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Therapeutics


Clinical Highlights

St. Jude Children’s Research Hospital is committed to providing the highest quality of patient care by bringing leading-edge therapies and technologies into the clinic.


Pharmacogenomics study brings personalized medicine to St. Jude patients

The St. Jude PG4KDS study screens patients for common genetic variations in more than 200 genes that may be associated with differences in how drugs affect the body. Results are added to patient medical records for those genes with strong evidence supporting their clinical use. Computational tools developed by St. Jude help clinicians use the results to guide medication decisions.
Clinical Pharmacology & Therapeutics, November 2012


On-site Good Manufacturing Practice facility links bench to bedside

St. Jude was the first pediatric cancer research center in the U.S. with an on-site current Good Manufacturing Practice (cGMP) facility. The Children’s GMP, LLC works with the St. Jude Department of Therapeutics, Production and Quality to help move research from the laboratory to the clinic, producing innovative biotherapeutics and other products in accordance with regulatory guidelines for use in St. Jude-led clinical trials.
New England Journal of Medicine, December 2011


St. Jude to open first proton therapy center devoted solely to children

Slated to open in 2015, the world’s only proton therapy center dedicated solely to the treatment of children is currently under construction on the St. Jude campus. Because the vital organs of children are still developing, the ability to pinpoint treatment for tumors is especially critical. The St. Jude facility has been designed to have one of the narrowest proton beams in the U.S., with accuracy of the system to the millimeter level.


Selected research highlights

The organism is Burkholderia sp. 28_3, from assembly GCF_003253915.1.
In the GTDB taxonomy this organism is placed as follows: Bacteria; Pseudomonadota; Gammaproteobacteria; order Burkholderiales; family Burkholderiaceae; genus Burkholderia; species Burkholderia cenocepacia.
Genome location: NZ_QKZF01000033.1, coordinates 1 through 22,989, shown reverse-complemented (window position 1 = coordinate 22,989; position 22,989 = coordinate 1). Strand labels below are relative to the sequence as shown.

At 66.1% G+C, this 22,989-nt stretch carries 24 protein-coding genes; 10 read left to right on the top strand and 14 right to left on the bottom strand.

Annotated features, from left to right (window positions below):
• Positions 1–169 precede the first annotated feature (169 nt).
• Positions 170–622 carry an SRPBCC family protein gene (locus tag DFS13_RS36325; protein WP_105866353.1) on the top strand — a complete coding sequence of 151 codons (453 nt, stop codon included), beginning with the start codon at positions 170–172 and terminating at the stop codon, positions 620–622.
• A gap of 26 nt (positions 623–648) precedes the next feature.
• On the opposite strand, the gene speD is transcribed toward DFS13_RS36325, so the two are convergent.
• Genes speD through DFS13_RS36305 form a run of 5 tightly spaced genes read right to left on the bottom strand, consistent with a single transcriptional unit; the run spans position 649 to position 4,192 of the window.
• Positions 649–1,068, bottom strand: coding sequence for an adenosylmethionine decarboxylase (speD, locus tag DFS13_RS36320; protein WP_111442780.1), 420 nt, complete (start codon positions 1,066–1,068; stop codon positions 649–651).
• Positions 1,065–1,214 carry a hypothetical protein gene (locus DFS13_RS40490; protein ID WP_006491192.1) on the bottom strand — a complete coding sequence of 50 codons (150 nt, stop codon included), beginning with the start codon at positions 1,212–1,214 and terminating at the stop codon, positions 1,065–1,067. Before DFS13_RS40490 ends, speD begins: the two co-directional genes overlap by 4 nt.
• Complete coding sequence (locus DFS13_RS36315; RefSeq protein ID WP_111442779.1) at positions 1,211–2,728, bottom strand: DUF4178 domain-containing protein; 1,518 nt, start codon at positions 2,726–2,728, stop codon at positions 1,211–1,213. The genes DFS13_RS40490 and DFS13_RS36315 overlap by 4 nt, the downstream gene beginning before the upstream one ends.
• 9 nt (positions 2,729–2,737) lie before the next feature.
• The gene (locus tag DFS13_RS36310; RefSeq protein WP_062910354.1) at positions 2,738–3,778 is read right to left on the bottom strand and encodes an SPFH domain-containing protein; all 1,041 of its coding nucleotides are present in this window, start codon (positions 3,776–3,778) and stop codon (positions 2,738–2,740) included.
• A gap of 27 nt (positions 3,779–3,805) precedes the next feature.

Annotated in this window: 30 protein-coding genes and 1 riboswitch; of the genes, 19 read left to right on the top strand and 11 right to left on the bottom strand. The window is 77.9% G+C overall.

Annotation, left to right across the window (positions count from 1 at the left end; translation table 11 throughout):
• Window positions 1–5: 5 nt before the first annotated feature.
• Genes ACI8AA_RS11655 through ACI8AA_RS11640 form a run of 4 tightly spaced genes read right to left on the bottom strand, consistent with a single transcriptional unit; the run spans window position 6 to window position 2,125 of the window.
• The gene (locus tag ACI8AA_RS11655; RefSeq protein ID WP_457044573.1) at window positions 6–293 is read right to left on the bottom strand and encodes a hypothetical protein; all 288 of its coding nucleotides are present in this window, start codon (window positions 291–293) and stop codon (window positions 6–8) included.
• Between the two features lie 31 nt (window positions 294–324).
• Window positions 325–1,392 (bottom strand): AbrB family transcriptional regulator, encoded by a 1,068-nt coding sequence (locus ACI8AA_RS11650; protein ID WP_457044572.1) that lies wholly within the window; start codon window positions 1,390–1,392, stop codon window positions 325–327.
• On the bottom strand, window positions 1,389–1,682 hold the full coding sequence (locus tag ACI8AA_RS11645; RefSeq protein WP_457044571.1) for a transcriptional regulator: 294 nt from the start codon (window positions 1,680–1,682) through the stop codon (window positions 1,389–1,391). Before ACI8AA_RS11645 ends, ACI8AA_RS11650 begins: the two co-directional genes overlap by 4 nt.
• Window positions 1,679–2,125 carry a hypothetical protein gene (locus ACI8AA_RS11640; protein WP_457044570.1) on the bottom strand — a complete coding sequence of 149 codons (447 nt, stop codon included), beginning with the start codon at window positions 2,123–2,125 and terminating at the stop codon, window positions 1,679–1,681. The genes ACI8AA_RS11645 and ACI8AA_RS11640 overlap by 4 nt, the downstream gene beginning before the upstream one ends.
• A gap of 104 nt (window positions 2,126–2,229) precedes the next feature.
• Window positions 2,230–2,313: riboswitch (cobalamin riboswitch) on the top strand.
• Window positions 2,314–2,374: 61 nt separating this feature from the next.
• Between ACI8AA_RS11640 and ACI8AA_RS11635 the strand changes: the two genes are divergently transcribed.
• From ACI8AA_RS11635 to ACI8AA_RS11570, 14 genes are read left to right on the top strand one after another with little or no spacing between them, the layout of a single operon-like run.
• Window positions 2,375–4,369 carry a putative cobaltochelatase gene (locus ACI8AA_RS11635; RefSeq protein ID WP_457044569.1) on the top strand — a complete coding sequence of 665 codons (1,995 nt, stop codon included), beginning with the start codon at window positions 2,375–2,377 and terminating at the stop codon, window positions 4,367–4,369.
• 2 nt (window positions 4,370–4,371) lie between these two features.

Cancer drug shortages mean higher costs and greater risk for patients

A national survey of health professionals shows that drug shortages are taking a heavy toll on cancer patients, forcing treatment changes and delays that for some patients mean worse outcomes, more therapy-related complications and higher costs.
Am J Health Syst Pharm, April 2013


Drug shortage linked to greater risk of relapse in young Hodgkin lymphoma patients

A St. Jude-led national study connects a shortage of the drug mechlorethamine to higher rates of relapse among young patients with Hodgkin lymphoma. The substitute drug used in its place had been considered a safe and effective alternative. Uncovering the first evidence of a drug shortage adversely impacting treatment outcomes, this study underscores the importance of protecting patient access to lifesaving treatments.
New England Journal of Medicine, December 2012


New strategy likely to speed drug development for rare cancers

A pioneering approach to drug development has identified dozens of potential new treatments for ependymoma, including the drug 5-fluorouracil (5-FU), currently in wide use to treat a variety of adult cancers. Based on study results, St. Jude is now conducting a clinical trial of 5-FU in young ependymoma patients.
Cancer Cell, September 2011


Existing drugs offer new treatment options for high-risk childhood leukemia subtype

Discovery of the genetic basis of a high-risk subtype of acute lymphoblastic leukemia (ALL), the most common childhood cancer, shows some patients currently at high risk of treatment failure and relapse might benefit from existing targeted therapies.
Cancer Cell, August 2012


Solving mystery of how sulfa drugs kill bacteria yields 21st century drug development target

More than 70 years after the first sulfa drugs helped to revolutionize medical care and save millions of lives, St. Jude researchers have determined at an atomic level the mechanism these medications use to kill bacteria. The discovery provides the basis for a new generation of antibiotics that would likely be harder for bacteria to resist and cause fewer side effects.
Science, March 2012


Target for potent first-strike influenza drugs identified

Our research reveals new details of how certain drugs can precisely target and inhibit an enzyme essential for replication of the influenza virus. These findings may lead to the ability to develop drugs that not only treat influenza but impede the ability of the virus to develop drug resistance.
PLoS Pathogens, August 2012